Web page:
The WSSC says the trail, on the grounds of the Rocky Gorge Reservoir near Laurel, Md., is sending horse waste and sediment into the drinking water supply, according to the Associated Press. The utility provides water to nearly 2 million people in Montgomery and Prince George's counties.
The 18-mile trail is on land owned by the WSSC surrounding the Patuxent River's Rocky Gorge Reservoir (map). The Patuxent provides about 30 percent of the drinking water to the utility's customers.
Horseback riding is now allowed only on an access road on the edge of the property. But riders say the road has sent far more soil into nearby streams than the old trail did. Nearly two dozen area stables depend on the trail.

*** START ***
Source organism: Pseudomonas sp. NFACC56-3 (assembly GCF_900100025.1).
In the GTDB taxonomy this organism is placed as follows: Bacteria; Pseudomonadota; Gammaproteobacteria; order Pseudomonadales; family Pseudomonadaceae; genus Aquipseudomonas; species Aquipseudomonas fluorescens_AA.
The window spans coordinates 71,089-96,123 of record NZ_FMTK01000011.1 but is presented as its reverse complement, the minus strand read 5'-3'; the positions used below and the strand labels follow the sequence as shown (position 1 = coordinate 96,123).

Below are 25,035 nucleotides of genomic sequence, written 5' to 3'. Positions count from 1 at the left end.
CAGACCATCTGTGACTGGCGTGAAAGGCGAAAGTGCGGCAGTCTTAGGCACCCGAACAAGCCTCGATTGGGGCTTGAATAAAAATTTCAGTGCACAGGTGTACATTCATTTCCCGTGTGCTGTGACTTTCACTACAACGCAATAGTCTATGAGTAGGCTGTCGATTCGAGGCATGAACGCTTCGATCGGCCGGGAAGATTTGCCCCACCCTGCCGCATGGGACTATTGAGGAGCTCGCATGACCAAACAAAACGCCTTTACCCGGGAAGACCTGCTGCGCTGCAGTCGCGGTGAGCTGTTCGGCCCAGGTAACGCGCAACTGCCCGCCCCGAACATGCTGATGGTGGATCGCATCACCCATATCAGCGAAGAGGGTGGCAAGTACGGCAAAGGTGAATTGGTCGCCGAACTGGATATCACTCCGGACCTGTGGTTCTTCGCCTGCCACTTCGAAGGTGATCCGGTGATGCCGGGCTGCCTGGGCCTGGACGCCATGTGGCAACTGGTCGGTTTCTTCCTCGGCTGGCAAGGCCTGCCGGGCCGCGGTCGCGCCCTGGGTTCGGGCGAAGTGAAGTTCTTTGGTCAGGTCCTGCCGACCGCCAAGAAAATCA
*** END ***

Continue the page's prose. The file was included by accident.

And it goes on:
The new rules create a long-awaited regulatory framework for what has become a popular and industry made up of over 150 food trucks.
Thirteen first-time Democratic candidates said yesterday that they hoped to unseat Northern Virginia Republicans as part of a plan to get closer to a majority in the House of Delegates.